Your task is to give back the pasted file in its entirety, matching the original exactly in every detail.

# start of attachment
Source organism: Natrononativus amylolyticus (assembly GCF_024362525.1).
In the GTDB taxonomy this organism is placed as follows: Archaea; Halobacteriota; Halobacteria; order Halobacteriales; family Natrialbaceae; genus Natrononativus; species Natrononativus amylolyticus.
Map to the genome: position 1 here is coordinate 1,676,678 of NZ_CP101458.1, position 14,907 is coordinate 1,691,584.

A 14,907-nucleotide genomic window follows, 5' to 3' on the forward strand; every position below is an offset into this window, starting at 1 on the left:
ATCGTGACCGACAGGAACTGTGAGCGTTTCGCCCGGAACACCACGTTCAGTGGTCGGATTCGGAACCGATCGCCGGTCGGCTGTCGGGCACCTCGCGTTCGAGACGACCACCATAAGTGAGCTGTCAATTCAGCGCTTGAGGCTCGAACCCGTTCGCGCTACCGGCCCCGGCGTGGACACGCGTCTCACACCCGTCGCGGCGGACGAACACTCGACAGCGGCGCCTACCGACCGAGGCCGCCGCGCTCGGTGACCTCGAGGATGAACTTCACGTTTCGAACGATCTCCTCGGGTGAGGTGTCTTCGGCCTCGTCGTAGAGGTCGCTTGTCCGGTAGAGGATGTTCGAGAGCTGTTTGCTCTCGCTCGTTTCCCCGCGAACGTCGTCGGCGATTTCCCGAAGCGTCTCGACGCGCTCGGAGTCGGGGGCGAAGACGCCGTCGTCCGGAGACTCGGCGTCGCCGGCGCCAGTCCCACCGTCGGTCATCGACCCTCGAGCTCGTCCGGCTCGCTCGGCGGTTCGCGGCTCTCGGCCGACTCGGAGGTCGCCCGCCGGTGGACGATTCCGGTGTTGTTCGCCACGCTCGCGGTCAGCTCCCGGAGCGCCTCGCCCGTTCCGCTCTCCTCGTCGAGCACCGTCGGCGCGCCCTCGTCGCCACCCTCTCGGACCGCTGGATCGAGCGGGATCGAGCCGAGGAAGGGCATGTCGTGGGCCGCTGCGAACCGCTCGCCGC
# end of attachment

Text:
Source organism: Natrononativus amylolyticus (assembly GCF_024362525.1).
In the GTDB taxonomy this organism is placed as follows: Archaea; Halobacteriota; Halobacteria; order Halobacteriales; family Natrialbaceae; genus Natrononativus; species Natrononativus amylolyticus.
Map to the genome: position 1 here is coordinate 1,676,678 of NZ_CP101458.1, position 14,907 is coordinate 1,691,584.

A 14,907-nucleotide genomic window follows, 5' to 3' on the forward strand; every position below is an offset into this window, starting at 1 on the left:
ATCGTGACCGACAGGAACTGTGAGCGTTTCGCCCGGAACACCACGTTCAGTGGTCGGATTCGGAACCGATCGCCGGTCGGCTGTCGGGCACCTCGCGTTCGAGACGACCACCATAAGTGAGCTGTCAATTCAGCGCTTGAGGCTCGAACCCGTTCGCGCTACCGGCCCCGGCGTGGACACGCGTCTCACACCCGTCGCGGCGGACGAACACTCGACAGCGGCGCCTACCGACCGAGGCCGCCGCGCTCGGTGACCTCGAGGATGAACTTCACGTTTCGAACGATCTCCTCGGGTGAGGTGTCTTCGGCCTCGTCGTAGAGGTCGCTTGTCCGGTAGAGGATGTTCGAGAGCTGTTTGCTCTCGCTCGTTTCCCCGCGAACGTCGTCGGCGATTTCCCGAAGCGTCTCGACGCGCTCGGAGTCGGGGGCGAAGACGCCGTCGTCCGGAGACTCGGCGTCGCCGGCGCCAGTCCCACCGTCGGTCATCGACCCTCGAGCTCGTCCGGCTCGCTCGGCGGTTCGCGGCTCTCGGCCGACTCGGAGGTCGCCCGCCGGTGGACGATTCCGGTGTTGTTCGCCACGCTCGCGGTCAGCTCCCGGAGCGCCTCGCCCGTTCCGCTCTCCTCGTCGAGCACCGTCGGCGCGCCCTCGTCGCCACCCTCTCGGACCGCTGGATCGAGCGGGATCGAGCCGAGGAAGGGCATGTCGTGGGCCGCTGCGAACCGCTCGCCGC